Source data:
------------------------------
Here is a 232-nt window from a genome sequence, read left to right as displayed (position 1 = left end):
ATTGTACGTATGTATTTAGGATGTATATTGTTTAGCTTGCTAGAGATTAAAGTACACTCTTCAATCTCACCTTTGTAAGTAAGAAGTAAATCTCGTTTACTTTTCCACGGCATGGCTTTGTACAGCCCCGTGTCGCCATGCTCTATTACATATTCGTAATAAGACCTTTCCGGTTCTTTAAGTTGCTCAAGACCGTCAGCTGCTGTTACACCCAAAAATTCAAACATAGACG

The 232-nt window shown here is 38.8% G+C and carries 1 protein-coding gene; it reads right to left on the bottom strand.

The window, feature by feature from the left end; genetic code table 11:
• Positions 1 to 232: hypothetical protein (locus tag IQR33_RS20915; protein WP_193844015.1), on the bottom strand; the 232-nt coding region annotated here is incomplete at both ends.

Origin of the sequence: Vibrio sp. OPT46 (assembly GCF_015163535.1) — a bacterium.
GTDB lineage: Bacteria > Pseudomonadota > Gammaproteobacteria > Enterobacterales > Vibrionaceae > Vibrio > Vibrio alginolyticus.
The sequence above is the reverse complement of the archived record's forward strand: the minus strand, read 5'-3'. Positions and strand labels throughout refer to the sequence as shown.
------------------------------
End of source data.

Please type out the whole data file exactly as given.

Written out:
Here is a 232-nt window from a genome sequence, read left to right as displayed (position 1 = left end):
ATTGTACGTATGTATTTAGGATGTATATTGTTTAGCTTGCTAGAGATTAAAGTACACTCTTCAATCTCACCTTTGTAAGTAAGAAGTAAATCTCGTTTACTTTTCCACGGCATGGCTTTGTACAGCCCCGTGTCGCCATGCTCTATTACATATTCGTAATAAGACCTTTCCGGTTCTTTAAGTTGCTCAAGACCGTCAGCTGCTGTTACACCCAAAAATTCAAACATAGACG

The 232-nt window shown here is 38.8% G+C and carries 1 protein-coding gene; it reads right to left on the bottom strand.

The window, feature by feature from the left end; genetic code table 11:
• Positions 1 to 232: hypothetical protein (locus tag IQR33_RS20915; protein WP_193844015.1), on the bottom strand; the 232-nt coding region annotated here is incomplete at both ends.

Origin of the sequence: Vibrio sp. OPT46 (assembly GCF_015163535.1) — a bacterium.
GTDB lineage: Bacteria > Pseudomonadota > Gammaproteobacteria > Enterobacterales > Vibrionaceae > Vibrio > Vibrio alginolyticus.
The sequence above is the reverse complement of the archived record's forward strand: the minus strand, read 5'-3'. Positions and strand labels throughout refer to the sequence as shown.